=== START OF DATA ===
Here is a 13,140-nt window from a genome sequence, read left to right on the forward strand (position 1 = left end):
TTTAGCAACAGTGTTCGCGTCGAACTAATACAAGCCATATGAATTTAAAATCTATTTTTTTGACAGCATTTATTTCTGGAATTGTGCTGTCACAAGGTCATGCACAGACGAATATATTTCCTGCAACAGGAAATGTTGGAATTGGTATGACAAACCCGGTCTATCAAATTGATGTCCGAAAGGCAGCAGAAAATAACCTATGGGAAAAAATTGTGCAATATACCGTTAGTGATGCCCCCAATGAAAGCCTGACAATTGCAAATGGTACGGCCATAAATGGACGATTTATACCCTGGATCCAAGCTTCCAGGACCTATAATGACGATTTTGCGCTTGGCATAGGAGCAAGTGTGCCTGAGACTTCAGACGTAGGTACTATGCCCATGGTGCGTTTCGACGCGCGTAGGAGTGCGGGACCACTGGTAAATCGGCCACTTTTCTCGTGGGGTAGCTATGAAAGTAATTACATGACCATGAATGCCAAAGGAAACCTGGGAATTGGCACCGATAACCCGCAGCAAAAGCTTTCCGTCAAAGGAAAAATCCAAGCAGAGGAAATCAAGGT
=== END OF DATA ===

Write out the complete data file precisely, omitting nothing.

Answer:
Here is a 13,140-nt window from a genome sequence, read left to right on the forward strand (position 1 = left end):
TTTAGCAACAGTGTTCGCGTCGAACTAATACAAGCCATATGAATTTAAAATCTATTTTTTTGACAGCATTTATTTCTGGAATTGTGCTGTCACAAGGTCATGCACAGACGAATATATTTCCTGCAACAGGAAATGTTGGAATTGGTATGACAAACCCGGTCTATCAAATTGATGTCCGAAAGGCAGCAGAAAATAACCTATGGGAAAAAATTGTGCAATATACCGTTAGTGATGCCCCCAATGAAAGCCTGACAATTGCAAATGGTACGGCCATAAATGGACGATTTATACCCTGGATCCAAGCTTCCAGGACCTATAATGACGATTTTGCGCTTGGCATAGGAGCAAGTGTGCCTGAGACTTCAGACGTAGGTACTATGCCCATGGTGCGTTTCGACGCGCGTAGGAGTGCGGGACCACTGGTAAATCGGCCACTTTTCTCGTGGGGTAGCTATGAAAGTAATTACATGACCATGAATGCCAAAGGAAACCTGGGAATTGGCACCGATAACCCGCAGCAAAAGCTTTCCGTCAAAGGAAAAATCCAAGCAGAGGAAATCAAGGT